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On Health: Be Aware of Risks in Drugs' Clinical Trials

Posted - Jul. 31, 2003 at 7:40 a.m.



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Wanted: human guinea pigs.

When people consider participating in studies of new drugs, they often feel they are acting as the human equivalent of test animals.

Well, they are. But researchers, concerned that 80 percent of these studies - known as clinical trials - are delayed beyond their target dates for completion, want would-be participants to know that without their help, and the new drugs and devices that are developed, advancements in disease treatment won't occur.

We all want new and better treatment for diseases and disorders, but not all of us want to put our bodies on the line to achieve that goal. And those of us who do - the average participant is a 58-year- old man - might not reflect enough of the population to ensure that new drugs have broad effectiveness.

Members of the Association of Clinical Research Professionals, a 27-year-old Virginia-based organization of those who run and develop clinical research trials, are beating the drums for patient education.

Diana Anderson, chairman of the group, is a nurse who says she remembers when treatment for the pain of rheumatoid arthritis was mostly morphine. Today, thanks to new drugs developed through clinical trials, there are much improved treatments that stop symptoms and even halt progression of the disease.

But drug trials carry risks that can range from a sick person having to forgo medications however temporarily, to unpleasant side effects, to death. Despite safeguards mandated by the federal government, and review boards whose members are supposed to track trials to ensure safety, patients have died undergoing these experiments.

CenterWatch, a monitoring group, (www.centerwatch.com) estimates that one out of 30 patients will experience a serious side effect during a trial and one in 10,000 will die.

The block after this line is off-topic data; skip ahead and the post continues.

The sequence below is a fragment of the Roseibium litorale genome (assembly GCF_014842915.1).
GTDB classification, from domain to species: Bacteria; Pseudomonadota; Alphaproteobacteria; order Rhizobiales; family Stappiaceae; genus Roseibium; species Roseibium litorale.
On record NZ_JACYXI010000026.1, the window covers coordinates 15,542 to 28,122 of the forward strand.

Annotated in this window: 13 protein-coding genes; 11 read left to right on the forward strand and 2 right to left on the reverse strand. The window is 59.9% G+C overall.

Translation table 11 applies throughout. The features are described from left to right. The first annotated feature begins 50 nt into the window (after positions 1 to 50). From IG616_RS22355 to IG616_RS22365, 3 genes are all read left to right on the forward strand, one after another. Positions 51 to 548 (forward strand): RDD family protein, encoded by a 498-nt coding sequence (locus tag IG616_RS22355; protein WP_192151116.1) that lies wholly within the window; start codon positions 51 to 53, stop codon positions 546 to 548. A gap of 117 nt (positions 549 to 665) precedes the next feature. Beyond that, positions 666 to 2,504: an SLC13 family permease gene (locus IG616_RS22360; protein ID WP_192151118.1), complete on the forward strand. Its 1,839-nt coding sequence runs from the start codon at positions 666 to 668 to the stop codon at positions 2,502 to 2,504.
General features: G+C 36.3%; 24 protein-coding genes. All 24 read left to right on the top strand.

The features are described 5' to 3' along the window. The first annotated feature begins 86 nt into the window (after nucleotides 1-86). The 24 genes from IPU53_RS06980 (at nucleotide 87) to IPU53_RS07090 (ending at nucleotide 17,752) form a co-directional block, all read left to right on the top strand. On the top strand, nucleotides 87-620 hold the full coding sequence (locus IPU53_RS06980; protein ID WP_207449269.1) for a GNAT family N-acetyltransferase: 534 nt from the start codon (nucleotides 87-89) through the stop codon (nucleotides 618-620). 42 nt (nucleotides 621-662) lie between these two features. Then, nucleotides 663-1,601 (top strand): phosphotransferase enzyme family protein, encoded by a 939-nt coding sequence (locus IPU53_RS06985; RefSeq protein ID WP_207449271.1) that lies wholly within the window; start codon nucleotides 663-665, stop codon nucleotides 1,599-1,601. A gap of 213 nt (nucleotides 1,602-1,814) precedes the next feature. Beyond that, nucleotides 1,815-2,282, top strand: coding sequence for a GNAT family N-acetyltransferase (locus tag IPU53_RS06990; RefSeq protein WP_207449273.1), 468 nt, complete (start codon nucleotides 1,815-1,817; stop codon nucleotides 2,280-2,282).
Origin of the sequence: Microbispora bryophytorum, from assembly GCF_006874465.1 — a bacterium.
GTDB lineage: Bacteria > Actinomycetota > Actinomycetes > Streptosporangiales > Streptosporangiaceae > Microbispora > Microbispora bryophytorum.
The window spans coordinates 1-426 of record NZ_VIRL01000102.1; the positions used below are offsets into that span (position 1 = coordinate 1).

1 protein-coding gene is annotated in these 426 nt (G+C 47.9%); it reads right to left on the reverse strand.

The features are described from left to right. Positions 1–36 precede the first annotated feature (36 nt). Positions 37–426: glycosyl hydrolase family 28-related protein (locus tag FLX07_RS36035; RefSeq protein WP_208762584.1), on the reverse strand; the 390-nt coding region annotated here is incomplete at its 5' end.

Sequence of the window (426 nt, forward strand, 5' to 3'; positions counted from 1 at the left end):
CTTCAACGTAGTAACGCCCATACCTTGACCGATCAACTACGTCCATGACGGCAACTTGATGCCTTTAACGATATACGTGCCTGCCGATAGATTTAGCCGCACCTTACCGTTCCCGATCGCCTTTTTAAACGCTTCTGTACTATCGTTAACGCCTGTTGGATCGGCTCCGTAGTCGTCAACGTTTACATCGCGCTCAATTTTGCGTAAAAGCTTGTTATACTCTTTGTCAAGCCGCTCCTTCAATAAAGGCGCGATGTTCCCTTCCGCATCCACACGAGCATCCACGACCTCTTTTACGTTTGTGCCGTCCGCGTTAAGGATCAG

To avoid that guinea pig feeling, Anderson says prospective patients need to be satisfied they are fully informed of the risks and rewards before they sign the necessary informed consent papers that are given to all participants.

"Ask questions. About the status of the physicians conducting the trials. Have they had violations? How long have they been conducting trials?" she suggests.

Information sheets she hands out also include these questions:

- Ask the purpose of the trial, who will benefit from it, how long it will last, how it will affect daily life, can you back out and at what expense, what medications that you are taking might you have to give up, what money will you be paid or what might the trial cost you.

- Also, what treatments will be used, what procedures done, how will patient safety be monitored, who has reviewed and approved the study, who is the contact if you experience adverse effects.

Many patients can find clinical trials advertising for participants in newspaper ads, or may be referred by their doctors.

But no one, no one, should take part in a drug experiment without being fully aware of the risks and benefits and without reasonable certainty that this will be a positive experience.

On Health is a weekly column on health issues. If you have questions or comments, write Carolyn Susman at The Palm Beach Post, P.O. Box 24700, West Palm Beach, Fla. 33416, call 820-4433 or e- mail

(C) 2003 The Palm Beach Post. via ProQuest Information and Learning Company; All Rights Reserved

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